Note: The rest of this post uses rlog to demonstrate the concepts being presented. As much as I like rlog, I don’t mind if you want to use a different package. The concepts below should be easily transferable to other packages and even other languages other than R, since most have similar logging tools.

I wrote rlog — and it’s shell companion, shlog - The shell script log handler — to be highly opinionated and as a consequence, extremely simple to use. I wanted cat()-like simplicity and no bells or whistles. As such, I think it’s also a great tool for those who are new to this sort of explicit logging.

rlog::log_info(“Connecting to the database...”)
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  • Has exactly one (1) log message format
    • timestamp [LOG LEVEL] “your message here”
    • 2021-06-13 17:19:06 [INFO] Connecting to the database…
  • Only writes messages to standard out and standard error
    • These are Linux standards that make it easier to get your code into production
    • This also helps external tools like RStudio Connect or CI/CD tools to surface your logs.
  • Has a LOG_LEVEL controlled by an environment variable
    • This makes it easy for other people (eg people who didn’t write the code) to change how much logging information your program spits out without changing your code. More on this later!
    • This also comes with a sensible default value in case you don’t want to specify one just yet.

When first getting to grips with logging with rlog the log_info() function should be your initial go-to. It’s pretty much the same as cat() except it nicely formats the output for you. I generally start with adding an info message to each section of my code as it begins, to act as markers in the output.

rlog::log_info(Some info from my program)
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Prints this:

2021-06-16 21:19:06 [INFO] Some info from my program
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Think of it as a way for your program to tell you what it’s doing…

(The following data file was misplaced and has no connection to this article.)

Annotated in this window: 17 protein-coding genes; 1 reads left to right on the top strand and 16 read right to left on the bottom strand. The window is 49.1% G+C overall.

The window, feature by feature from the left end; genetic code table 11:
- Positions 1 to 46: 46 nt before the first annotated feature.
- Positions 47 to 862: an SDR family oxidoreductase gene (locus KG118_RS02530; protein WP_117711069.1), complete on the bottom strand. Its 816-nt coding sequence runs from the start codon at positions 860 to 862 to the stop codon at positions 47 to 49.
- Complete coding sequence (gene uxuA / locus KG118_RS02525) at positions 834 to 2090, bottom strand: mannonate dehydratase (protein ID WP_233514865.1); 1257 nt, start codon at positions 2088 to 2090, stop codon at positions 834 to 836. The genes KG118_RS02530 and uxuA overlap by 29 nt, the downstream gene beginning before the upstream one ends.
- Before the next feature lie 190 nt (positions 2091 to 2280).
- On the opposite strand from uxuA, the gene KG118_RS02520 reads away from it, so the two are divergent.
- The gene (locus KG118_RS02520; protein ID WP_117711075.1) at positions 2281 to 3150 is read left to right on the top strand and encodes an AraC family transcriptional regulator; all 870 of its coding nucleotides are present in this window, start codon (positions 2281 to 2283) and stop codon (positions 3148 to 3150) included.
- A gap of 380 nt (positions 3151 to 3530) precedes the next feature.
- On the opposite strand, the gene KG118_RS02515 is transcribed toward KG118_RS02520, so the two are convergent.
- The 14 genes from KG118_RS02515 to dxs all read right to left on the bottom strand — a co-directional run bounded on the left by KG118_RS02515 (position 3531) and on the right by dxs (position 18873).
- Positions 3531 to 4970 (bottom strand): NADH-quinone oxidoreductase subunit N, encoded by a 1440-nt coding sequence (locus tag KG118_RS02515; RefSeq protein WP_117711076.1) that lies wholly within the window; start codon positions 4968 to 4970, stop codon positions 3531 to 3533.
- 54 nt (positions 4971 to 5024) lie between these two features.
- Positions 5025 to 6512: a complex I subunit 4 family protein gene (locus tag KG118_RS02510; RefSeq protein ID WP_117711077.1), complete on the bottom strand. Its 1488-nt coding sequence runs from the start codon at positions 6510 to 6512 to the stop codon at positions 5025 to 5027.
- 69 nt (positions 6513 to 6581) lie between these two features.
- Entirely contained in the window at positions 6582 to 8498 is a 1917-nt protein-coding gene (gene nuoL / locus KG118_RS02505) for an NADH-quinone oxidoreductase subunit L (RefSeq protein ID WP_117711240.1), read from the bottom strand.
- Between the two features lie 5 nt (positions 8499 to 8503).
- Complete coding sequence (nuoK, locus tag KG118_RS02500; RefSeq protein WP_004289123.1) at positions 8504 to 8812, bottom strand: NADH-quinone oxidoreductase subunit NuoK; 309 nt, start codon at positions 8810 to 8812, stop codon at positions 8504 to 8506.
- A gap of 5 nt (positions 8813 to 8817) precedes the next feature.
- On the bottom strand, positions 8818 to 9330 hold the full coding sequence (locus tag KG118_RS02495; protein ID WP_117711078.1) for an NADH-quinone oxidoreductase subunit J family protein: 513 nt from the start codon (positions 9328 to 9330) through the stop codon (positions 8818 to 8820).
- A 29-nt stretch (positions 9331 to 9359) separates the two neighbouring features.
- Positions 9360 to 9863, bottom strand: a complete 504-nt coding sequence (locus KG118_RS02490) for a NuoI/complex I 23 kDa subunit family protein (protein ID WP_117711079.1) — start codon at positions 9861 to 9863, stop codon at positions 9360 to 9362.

1. I’m connecting to the database
  2. I’m extracting the data
  3. I’m running the first stage of the transformation
  4. Now I’m running the next stage
  5. Now I’m adding in data from this other place
  6. Now I’m fitting a model to that data
  7. Now I’m writing all my outputs to disk
  8. I’ve finished

So you could add the following lines to the appropriate places:

rlog::log_info(Connecting to the database)
rlog::log_info(Extracting data)
rlog::log_info(Running first stage of transform)
rlog::log_info(Running second stage of transform)
rlog::log_info(Combine with external data)
rlog::log_info(Fitting model")
rlog::log_info(Writing outputs to disk)
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Now if you see something like this in your logs:

2021-06-12 21:20:10 [INFO] Running second stage of transform
Error in df$wingspan : object of type 'closure' is not subsettable
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You’ll know that the error occurred in the fourth section, before any attempt was made to combine the external data in step five.

Now you have the basic idea of logging down, we can start to think about when to emit log messages and what they should be about.

When and what to log?

Some people might argue that you should log everything. That’s excessive in all but a few cases, but it’s certainly true that adding logging to all branches of your code can help guide you more swiftly to specific problems.

My preference though, is to add logging to things which I already know will have the potential to be tricky or fragile. Any time I rely on a connection to a database or API or anything else outside of my direct control, I’ll log what’s happening in case it fails for some reason. Naturally, this is no excuse to not add great error handling to your programs, but remember, our aim is to help our future selves as well as others to diagnose problems from the outside.

Wouldn’t it be great though, if there was a way to show even more log messages when you’re debugging your code than you might see under ordinary operation? Maybe you want to add logging to every little nook and cranny of your code, but you don’t want that to show up when it’s running in production as it would add too much noise and not enough signal. What you need are called “log levels”.

What are log levels?

Now that you’re comfortable getting some logging info out of your programs with log_info() we can turn our attention to controlling our logging output.

Often, when your program is running smoothly, you don’t need a lot of output. When you’re testing, rolling out a new program or debugging issues with an existing one it’s nice to be able to get more log output. It’s even better, especially in production settings, if this can be done by someone who didn’t write the program and who has no knowledge of how the program was written. To do this, we use “log levels”.

Log levels give your super-powered logging output even more power. They allow you to choose the severity of the log messages that are emitted.

rlog has support for the following log levels, in decreasing order of severity: